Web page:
If you’ve been tuning into our blog, you know that we’ve been working as an ensemble for several months to create a play about issues that affect teens. When it comes to interpersonal relationships, we’ve discovered that teens go to each other for guidance more often than they do adults.
This is one reason we take our mission of peer education so seriously. Our ensemble members are not just performers. Through the course of their artistic work, they do research about issues like bullying, sexual harassment and gender expectations. Their lived experience becomes a rich context for their artistic work. Who knows best about the realities of what it’s like to be a teen? Teens in the ensemble are our network of experts on this topic.
Last week we undertook revisions on our play in progress. One storyline in our piece centers around the common practice of “sexting” among teens. Sexting is defined as “the act of sending sexually explicit messages or photos electronically, primarily between cell phones.”
During the course of our research into sexting, we were trying to discover ways our character, Alyssa might respond after photos she sent to a boyfriend got posted online. This led us to discover the sad but true story of Hope Witsell, a 15 year old Florida teen who committed suicide after semi-nude photos she sent to a boy she liked were circulated.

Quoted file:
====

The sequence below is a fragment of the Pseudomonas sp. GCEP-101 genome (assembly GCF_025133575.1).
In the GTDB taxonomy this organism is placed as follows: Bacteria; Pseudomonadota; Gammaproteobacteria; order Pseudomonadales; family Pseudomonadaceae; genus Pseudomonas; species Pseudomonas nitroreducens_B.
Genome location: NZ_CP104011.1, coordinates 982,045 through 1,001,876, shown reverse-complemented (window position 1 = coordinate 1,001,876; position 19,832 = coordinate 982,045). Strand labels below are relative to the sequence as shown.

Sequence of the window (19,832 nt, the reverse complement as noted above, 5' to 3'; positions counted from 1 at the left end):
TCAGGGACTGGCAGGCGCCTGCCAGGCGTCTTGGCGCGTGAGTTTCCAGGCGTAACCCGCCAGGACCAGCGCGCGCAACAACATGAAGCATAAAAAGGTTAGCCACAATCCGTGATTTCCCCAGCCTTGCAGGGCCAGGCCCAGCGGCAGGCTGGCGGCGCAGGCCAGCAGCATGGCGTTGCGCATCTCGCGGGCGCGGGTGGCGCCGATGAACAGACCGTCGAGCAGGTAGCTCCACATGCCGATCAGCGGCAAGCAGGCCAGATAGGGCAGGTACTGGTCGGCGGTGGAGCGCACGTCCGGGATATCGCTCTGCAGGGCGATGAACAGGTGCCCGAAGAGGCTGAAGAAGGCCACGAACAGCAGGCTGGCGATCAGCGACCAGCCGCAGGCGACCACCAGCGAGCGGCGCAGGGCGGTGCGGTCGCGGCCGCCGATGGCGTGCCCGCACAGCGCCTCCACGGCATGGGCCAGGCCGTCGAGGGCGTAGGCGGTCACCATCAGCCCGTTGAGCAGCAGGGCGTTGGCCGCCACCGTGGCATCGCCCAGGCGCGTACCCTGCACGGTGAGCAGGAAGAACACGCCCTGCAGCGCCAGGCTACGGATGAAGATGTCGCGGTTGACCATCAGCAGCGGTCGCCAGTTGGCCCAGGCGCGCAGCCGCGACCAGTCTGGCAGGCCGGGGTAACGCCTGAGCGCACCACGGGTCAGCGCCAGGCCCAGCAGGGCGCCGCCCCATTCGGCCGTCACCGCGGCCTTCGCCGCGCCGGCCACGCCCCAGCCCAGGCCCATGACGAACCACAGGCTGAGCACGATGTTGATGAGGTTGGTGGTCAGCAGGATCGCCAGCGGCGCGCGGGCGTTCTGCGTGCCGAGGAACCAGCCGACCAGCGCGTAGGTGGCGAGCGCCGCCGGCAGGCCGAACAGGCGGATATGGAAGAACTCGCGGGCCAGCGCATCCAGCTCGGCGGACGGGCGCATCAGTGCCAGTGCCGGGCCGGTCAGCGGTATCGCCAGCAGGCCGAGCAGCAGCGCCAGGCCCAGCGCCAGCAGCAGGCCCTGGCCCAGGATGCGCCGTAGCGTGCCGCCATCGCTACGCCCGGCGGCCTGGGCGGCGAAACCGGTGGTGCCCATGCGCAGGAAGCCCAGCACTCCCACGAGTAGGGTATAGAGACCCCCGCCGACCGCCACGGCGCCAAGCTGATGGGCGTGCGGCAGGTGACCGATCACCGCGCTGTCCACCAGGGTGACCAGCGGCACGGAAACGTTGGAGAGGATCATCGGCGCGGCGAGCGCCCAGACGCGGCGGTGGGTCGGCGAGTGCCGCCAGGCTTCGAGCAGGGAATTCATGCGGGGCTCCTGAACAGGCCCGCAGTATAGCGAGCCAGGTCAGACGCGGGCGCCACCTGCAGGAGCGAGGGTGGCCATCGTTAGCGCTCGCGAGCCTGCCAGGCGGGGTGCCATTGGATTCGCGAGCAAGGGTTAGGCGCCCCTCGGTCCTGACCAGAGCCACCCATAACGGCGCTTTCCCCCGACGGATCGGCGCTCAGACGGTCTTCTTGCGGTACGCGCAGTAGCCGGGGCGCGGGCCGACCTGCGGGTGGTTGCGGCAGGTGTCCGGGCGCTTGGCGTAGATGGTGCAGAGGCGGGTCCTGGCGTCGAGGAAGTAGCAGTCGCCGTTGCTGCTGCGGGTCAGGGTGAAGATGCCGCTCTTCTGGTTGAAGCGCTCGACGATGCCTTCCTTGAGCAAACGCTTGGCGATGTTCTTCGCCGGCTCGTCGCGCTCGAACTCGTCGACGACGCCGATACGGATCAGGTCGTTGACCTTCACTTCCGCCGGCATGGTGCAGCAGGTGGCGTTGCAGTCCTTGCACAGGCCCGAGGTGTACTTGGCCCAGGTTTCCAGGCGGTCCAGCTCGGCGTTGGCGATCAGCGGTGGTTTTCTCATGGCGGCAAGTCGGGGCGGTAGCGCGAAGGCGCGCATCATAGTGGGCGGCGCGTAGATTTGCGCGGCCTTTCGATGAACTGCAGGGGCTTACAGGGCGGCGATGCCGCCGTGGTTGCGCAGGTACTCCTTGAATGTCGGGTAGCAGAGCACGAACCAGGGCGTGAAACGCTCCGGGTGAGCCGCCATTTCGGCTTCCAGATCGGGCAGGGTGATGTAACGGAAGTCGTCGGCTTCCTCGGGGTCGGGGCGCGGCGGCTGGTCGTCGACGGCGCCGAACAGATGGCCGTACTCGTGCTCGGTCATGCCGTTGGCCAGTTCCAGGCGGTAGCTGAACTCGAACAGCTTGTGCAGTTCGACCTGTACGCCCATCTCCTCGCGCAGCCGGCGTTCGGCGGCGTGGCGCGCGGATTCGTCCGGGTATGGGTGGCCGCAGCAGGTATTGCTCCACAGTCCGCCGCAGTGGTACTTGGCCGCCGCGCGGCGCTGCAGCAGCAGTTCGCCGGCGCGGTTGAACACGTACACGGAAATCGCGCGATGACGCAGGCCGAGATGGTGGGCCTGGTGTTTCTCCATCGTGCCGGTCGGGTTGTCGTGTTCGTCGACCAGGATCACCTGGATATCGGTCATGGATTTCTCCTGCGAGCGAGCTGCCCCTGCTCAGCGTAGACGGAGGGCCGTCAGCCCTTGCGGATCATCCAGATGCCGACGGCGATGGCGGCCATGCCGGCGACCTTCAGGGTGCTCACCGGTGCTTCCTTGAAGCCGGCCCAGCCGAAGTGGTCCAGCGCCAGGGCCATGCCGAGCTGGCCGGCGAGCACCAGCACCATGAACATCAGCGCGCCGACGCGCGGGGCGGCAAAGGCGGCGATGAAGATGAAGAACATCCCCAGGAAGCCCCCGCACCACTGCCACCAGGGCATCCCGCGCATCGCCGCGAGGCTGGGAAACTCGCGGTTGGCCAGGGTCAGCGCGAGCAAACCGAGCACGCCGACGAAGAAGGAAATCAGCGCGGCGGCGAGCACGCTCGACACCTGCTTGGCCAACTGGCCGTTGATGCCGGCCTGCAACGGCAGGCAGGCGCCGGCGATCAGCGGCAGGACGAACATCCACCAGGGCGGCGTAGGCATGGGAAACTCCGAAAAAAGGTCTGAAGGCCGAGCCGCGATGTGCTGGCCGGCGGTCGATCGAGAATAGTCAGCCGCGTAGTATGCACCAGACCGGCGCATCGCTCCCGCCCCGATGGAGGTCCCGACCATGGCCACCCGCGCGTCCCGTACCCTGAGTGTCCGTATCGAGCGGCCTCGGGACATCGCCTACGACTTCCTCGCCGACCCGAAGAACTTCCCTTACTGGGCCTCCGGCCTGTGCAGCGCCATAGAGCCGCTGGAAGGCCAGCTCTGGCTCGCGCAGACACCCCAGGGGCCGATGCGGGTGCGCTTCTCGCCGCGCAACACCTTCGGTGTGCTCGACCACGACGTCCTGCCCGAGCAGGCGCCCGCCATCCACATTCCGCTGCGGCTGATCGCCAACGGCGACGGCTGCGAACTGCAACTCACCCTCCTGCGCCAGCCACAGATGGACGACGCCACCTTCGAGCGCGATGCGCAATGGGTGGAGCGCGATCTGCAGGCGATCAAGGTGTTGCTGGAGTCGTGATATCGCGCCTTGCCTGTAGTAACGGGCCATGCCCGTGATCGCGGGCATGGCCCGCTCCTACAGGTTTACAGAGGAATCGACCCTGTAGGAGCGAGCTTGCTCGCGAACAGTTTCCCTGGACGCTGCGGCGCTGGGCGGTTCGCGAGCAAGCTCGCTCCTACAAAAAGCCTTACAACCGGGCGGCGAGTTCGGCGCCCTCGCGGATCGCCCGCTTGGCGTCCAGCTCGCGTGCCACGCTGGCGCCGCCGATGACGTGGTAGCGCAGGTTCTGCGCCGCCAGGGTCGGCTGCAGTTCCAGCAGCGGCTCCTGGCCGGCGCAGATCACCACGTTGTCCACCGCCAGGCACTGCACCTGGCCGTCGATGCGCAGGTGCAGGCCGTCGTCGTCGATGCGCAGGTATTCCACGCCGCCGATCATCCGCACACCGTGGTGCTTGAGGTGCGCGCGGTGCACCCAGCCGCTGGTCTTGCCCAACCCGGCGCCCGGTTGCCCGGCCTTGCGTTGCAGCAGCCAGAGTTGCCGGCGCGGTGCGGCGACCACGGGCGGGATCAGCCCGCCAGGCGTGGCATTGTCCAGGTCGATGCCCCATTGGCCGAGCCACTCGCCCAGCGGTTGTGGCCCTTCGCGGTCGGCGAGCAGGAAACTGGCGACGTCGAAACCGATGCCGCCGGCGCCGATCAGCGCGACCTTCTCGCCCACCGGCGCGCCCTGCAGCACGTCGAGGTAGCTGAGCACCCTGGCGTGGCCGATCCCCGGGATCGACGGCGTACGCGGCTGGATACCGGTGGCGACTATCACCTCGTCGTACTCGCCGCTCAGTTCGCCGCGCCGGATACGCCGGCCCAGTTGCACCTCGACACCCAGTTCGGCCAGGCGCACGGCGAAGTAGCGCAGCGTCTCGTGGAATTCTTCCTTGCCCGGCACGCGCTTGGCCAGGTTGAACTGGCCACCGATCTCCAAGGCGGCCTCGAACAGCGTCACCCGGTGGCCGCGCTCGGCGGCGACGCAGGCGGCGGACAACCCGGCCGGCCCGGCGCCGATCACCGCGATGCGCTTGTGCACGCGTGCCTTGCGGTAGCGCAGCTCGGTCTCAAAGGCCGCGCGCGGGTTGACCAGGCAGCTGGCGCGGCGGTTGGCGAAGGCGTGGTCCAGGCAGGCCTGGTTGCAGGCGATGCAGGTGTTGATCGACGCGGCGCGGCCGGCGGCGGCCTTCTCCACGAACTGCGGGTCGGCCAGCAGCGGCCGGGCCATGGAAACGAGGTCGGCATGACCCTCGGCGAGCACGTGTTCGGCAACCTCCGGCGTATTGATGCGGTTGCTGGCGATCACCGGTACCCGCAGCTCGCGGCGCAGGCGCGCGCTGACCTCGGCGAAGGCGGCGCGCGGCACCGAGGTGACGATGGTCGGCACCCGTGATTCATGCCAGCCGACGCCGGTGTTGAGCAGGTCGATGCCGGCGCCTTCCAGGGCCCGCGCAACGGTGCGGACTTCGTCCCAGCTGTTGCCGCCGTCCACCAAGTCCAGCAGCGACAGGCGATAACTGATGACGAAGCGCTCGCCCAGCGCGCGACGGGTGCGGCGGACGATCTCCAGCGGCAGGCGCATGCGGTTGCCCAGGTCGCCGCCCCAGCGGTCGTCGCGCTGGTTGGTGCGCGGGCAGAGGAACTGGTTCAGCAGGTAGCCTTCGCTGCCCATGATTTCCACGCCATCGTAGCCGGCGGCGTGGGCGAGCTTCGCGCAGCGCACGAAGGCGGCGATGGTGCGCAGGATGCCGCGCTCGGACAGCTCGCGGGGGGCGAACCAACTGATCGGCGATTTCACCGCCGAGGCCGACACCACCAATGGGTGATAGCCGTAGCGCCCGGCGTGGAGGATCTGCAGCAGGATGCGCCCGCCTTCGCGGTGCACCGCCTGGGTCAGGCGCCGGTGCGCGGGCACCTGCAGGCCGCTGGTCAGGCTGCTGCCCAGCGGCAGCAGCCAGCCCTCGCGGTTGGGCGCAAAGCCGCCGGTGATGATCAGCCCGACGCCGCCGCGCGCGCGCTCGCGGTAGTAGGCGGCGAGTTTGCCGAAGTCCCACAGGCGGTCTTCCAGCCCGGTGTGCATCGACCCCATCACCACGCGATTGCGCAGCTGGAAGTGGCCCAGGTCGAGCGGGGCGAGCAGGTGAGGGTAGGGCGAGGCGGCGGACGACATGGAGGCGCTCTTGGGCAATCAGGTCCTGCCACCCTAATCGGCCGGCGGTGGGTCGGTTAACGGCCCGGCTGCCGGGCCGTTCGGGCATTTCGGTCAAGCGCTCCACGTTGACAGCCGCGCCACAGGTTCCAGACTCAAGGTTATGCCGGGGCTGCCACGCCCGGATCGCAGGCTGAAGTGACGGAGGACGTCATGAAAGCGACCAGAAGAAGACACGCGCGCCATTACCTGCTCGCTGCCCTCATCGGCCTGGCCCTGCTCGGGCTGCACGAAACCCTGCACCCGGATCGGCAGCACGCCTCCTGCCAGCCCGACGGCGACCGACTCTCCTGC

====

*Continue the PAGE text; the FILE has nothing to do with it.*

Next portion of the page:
The number of parallels we saw between Hope’s real story and the character of Alyssa in our play were jarring. The pressure she faces to succeed, the pressures to be in a relationship, the brutal bullying that occurred after her photos went public and the hesitation to discuss the situation with parents are all themes these two stories have in common.
As an ensemble, we were deeply saddened to hear of Hope’s passing. We send condolences to her family and friends. We hope our work will inform young people about the consequences of these kinds of behaviors before it is too late.
If you are a teen, here are some tips to consider before you hit SEND:
- Don’t assume anything you post or send is going to remain private
- There is no changing your mind in cyberspace – anything you send or post will never truly go away
- Don’t give in to the pressure to do something that makes you uncomfortable, even in cyberspace
- Consider the recipient’s reaction: just because a message is meant to be fun doesn’t mean the person who sent it will see it that way
- Nothing is truly anonymous
If you are the parent of a teen, communicate with them about their use of technology:
- Talk to your kids about what they are doing in cyberspace
- Know who your kids are communicating with
- Consider limitations on electronic communication
- Be aware of what your teens are posting publicly
- Set expectations
(The above info is from a sex tech survey created by The National Campaign to Prevent Teen and Unplanned Pregnancy and Cosmogirl.com)
If you would like to read more about Hope Witsell or respond with a message for her friends and family, please see this article: www.tampabay.com/news/humaninterest/article1054895.ece